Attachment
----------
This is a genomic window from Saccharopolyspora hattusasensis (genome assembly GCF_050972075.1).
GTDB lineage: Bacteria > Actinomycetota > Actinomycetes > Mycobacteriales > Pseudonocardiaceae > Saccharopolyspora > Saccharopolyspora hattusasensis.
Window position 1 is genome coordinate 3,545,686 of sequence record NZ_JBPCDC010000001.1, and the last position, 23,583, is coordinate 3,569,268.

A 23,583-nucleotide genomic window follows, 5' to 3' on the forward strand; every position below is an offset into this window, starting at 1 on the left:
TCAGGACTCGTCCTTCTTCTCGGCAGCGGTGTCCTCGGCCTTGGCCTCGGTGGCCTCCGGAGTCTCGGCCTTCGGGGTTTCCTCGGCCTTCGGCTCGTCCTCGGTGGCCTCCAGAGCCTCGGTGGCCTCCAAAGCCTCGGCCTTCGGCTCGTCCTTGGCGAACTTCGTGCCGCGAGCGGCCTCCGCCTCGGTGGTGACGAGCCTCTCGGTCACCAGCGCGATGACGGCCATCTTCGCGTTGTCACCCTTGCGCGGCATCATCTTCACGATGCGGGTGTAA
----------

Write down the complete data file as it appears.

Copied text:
This is a genomic window from Saccharopolyspora hattusasensis (genome assembly GCF_050972075.1).
GTDB lineage: Bacteria > Actinomycetota > Actinomycetes > Mycobacteriales > Pseudonocardiaceae > Saccharopolyspora > Saccharopolyspora hattusasensis.
Window position 1 is genome coordinate 3,545,686 of sequence record NZ_JBPCDC010000001.1, and the last position, 23,583, is coordinate 3,569,268.

A 23,583-nucleotide genomic window follows, 5' to 3' on the forward strand; every position below is an offset into this window, starting at 1 on the left:
TCAGGACTCGTCCTTCTTCTCGGCAGCGGTGTCCTCGGCCTTGGCCTCGGTGGCCTCCGGAGTCTCGGCCTTCGGGGTTTCCTCGGCCTTCGGCTCGTCCTCGGTGGCCTCCAGAGCCTCGGTGGCCTCCAAAGCCTCGGCCTTCGGCTCGTCCTTGGCGAACTTCGTGCCGCGAGCGGCCTCCGCCTCGGTGGTGACGAGCCTCTCGGTCACCAGCGCGATGACGGCCATCTTCGCGTTGTCACCCTTGCGCGGCATCATCTTCACGATGCGGGTGTAA